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What Must i Do to Be Saved

What Must i Do to Be Saved

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Sirs, what must I do to be saved ? — Acts xvi. 30.


Sirs, what must I do to be saved ? — Acts xvi. 30.

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Published by: GLENN DALE PEASE on Apr 10, 2014
Copyright:Traditional Copyright: All rights reserved


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WHAT MUST I DO TO BE SAVED ? BY WILLIAM BURET WRIGHT Sirs, what must I do to be saved ? — Acts xvi. 30. This is a question often asked, and rarely answered. Every good resolution formed, every evil habit combated, evinces a soul asking what it must do to be saved. At times the quest grows eager. The man is burdened with the weight of his immortality. Unrest deepens into anguish. Silent ques- tionings become outcries. He turns to those in whom he confides, — the men on whom he recognizes the livery of the Great King, — saying, " Sirs, what must I do to be saved ? " The question was asked by many persons, in varied and dissimilar circumstances, of the inspired teachers. By them, I think, it was never answered twice in precisely the same terms. If each of us should ask the question of many religious teachers, it is probable that we would all receive nearly the same reply; we would be answered in one 178 THE WORLD TO COME. of two or three stereotyped phrases, — we would be told to " believe in the Lord Jesus Christ," or to " give our hearts to Jesus," or " to love Jesus." I will endeavor to remind you, first, how the Master and his Apostles answered the
question, and then to compare our answers with theirs. 1. As far as the ew Testament shows, when any man inquired what he should do to be saved, the inspired teachers pointed him to some one definite, intelligible act. It was generally something he was least in- clined to do. It was always something he could not possibly misunderstand. We will commence at the beginning. John the Baptist came preaching in the wilderness of Judaea, and saying, " Repent ye, for the kingdom of heaven is at hand." Many hearts were stirred by religious feel- ing. Multitudes came to the preacher, ask- ing what they should do. Their fears and their hopes had been excited. They felt the need of more instruction. " What do you mean by telling us to repent ? We want to repent. Tell us how. What shall we do ? " To each the prophet returned a swift, clear-cut, piercing reply, — such a reply that WHAT MUST I DO TO BE SAVED t 179 the seeker could not remain in doubt what he ought to do next ; could not remain an instant groping for the door, as a man gropes in the dark. We have reports of four interviews with four different classes of inquirers. First. The Pharisees and Sadducees came to him. They represented the religious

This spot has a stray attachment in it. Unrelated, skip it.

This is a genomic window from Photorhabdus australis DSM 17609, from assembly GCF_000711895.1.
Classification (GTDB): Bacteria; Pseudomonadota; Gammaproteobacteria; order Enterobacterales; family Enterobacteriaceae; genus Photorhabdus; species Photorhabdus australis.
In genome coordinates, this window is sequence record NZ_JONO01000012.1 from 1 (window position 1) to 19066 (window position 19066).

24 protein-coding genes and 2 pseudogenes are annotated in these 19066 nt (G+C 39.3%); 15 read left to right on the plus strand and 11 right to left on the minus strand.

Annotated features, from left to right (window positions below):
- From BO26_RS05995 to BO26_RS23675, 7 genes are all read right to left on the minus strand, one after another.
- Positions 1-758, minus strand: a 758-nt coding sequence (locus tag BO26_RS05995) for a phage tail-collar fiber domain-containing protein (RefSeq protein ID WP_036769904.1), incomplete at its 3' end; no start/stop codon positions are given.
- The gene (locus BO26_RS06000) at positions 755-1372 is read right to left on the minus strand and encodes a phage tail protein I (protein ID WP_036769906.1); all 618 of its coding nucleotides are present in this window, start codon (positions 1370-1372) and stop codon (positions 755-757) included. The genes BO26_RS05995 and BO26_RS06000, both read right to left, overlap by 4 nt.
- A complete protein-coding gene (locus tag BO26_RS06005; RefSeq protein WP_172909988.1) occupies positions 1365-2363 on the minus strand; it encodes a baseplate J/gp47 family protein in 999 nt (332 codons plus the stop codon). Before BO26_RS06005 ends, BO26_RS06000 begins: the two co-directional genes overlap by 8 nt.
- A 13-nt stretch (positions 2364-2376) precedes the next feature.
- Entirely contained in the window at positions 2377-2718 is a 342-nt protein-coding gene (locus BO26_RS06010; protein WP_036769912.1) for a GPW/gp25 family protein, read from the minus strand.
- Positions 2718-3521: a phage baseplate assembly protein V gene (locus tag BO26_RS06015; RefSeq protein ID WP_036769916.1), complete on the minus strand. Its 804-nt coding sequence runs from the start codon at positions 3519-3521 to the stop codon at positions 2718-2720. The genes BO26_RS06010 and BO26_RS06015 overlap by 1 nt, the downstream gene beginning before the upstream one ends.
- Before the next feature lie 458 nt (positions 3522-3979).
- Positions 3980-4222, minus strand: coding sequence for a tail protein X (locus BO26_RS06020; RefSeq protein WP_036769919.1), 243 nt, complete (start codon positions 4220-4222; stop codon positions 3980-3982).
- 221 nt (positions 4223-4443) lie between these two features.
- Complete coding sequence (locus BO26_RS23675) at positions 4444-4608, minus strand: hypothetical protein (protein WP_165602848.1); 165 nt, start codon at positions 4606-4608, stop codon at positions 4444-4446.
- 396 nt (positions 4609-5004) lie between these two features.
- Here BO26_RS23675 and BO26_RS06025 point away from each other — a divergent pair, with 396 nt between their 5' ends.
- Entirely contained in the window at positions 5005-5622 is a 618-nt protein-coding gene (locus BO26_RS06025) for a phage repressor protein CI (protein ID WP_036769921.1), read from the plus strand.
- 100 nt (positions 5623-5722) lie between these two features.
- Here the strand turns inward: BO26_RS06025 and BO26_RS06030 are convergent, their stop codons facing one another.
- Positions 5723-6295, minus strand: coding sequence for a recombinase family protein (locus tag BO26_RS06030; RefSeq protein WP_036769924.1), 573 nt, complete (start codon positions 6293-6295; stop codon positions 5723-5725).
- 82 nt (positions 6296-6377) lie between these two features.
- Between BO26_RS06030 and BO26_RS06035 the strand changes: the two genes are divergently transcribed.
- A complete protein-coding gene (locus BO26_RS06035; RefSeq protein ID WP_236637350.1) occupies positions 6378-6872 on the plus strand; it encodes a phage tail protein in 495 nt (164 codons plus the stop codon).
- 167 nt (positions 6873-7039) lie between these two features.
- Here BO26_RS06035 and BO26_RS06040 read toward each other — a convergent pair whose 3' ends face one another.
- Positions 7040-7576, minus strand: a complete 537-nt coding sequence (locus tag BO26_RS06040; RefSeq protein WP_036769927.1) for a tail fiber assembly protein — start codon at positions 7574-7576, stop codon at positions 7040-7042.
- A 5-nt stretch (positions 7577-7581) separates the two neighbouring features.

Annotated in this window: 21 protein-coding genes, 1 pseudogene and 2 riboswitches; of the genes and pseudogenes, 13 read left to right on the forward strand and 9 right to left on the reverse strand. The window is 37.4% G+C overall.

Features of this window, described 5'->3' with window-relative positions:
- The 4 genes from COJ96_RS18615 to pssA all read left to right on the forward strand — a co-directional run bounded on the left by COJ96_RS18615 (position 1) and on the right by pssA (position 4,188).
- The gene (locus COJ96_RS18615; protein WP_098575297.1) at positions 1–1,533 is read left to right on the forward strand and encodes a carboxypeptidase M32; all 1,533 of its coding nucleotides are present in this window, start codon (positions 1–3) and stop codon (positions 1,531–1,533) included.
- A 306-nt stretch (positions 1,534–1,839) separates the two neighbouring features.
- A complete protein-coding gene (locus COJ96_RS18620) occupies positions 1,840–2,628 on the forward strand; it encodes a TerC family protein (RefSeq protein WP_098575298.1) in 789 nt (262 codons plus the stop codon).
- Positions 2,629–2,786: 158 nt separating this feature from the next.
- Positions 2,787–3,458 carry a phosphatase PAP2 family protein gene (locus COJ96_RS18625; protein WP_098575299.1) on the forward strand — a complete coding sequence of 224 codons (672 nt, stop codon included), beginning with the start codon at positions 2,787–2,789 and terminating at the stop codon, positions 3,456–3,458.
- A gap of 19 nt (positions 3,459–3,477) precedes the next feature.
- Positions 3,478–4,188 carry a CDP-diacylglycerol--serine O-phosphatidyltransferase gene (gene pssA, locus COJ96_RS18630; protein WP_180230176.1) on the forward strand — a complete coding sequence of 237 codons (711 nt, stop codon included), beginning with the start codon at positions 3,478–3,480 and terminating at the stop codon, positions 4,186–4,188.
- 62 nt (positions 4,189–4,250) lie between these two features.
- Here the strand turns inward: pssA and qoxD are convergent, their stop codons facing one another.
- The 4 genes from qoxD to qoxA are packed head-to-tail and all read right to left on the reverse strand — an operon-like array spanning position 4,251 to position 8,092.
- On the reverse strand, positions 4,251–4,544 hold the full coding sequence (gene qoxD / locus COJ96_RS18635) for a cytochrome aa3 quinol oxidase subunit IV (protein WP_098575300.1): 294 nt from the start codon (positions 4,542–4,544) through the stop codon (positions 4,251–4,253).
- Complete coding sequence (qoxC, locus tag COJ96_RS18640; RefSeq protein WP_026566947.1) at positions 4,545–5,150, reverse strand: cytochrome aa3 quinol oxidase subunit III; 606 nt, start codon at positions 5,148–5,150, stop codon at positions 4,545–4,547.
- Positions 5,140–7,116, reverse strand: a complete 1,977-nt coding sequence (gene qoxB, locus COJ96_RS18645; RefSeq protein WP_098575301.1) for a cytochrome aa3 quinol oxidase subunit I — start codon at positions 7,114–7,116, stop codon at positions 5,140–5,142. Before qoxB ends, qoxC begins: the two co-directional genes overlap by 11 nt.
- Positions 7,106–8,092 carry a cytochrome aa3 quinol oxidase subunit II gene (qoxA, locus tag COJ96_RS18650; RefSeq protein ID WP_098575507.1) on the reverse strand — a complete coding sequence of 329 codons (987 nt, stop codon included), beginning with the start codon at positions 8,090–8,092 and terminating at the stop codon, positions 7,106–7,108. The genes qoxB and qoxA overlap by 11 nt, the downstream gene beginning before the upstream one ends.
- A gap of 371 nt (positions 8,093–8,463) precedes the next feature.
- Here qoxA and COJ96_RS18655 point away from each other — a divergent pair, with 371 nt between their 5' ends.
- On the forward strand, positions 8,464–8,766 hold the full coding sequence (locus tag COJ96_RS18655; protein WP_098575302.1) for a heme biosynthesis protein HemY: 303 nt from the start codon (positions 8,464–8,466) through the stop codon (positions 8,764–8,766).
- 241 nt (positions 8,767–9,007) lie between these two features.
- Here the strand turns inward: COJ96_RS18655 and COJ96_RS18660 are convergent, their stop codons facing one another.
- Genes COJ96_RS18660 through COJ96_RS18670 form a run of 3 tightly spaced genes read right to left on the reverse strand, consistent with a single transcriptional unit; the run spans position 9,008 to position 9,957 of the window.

classes ; they filled that place among the con- temporaries of John which professing Chris- tians, church -members, occupy among us. Some of them were good men. Some of them were bad men. All supposed them- selves special favorites of Heaven, because they were lineal descendants of Abraham. God had covenanted, long before, to remem- ber the seed of Abraham forever. On that promise they grounded their hopes. When these men asked, " What shall we do ? " John said to them, " Stop saying to your- selves we have Abraham to our father ; for God is able of these stones to raise up chil- dren unto Abraham. Judge yourselves by the same standards you apply to other men. A wicked Pharisee is not better off than a wicked publican, but worse; for he sins against more light. If you are good men, and bear good fruit, well ; if you are bad 180 THE WORLD TO COME. men, and bear bad fruit, the axe is laid at your roots ; ye shall be hewn down, and cast into the fire." From the ew Testament we have fabri- cated a theory the f ac-simile of that which the Pharisees constructed from the Old. We have abused Paul's doctrine of the per- severance of the saints, into a notion that men who have passed through a certain gamut of emotions will be saved, whether they become saints or continue sinners. This notion, utterly without scriptural war- rant, tinges our thinking, and twists our practice. Translated into the language of

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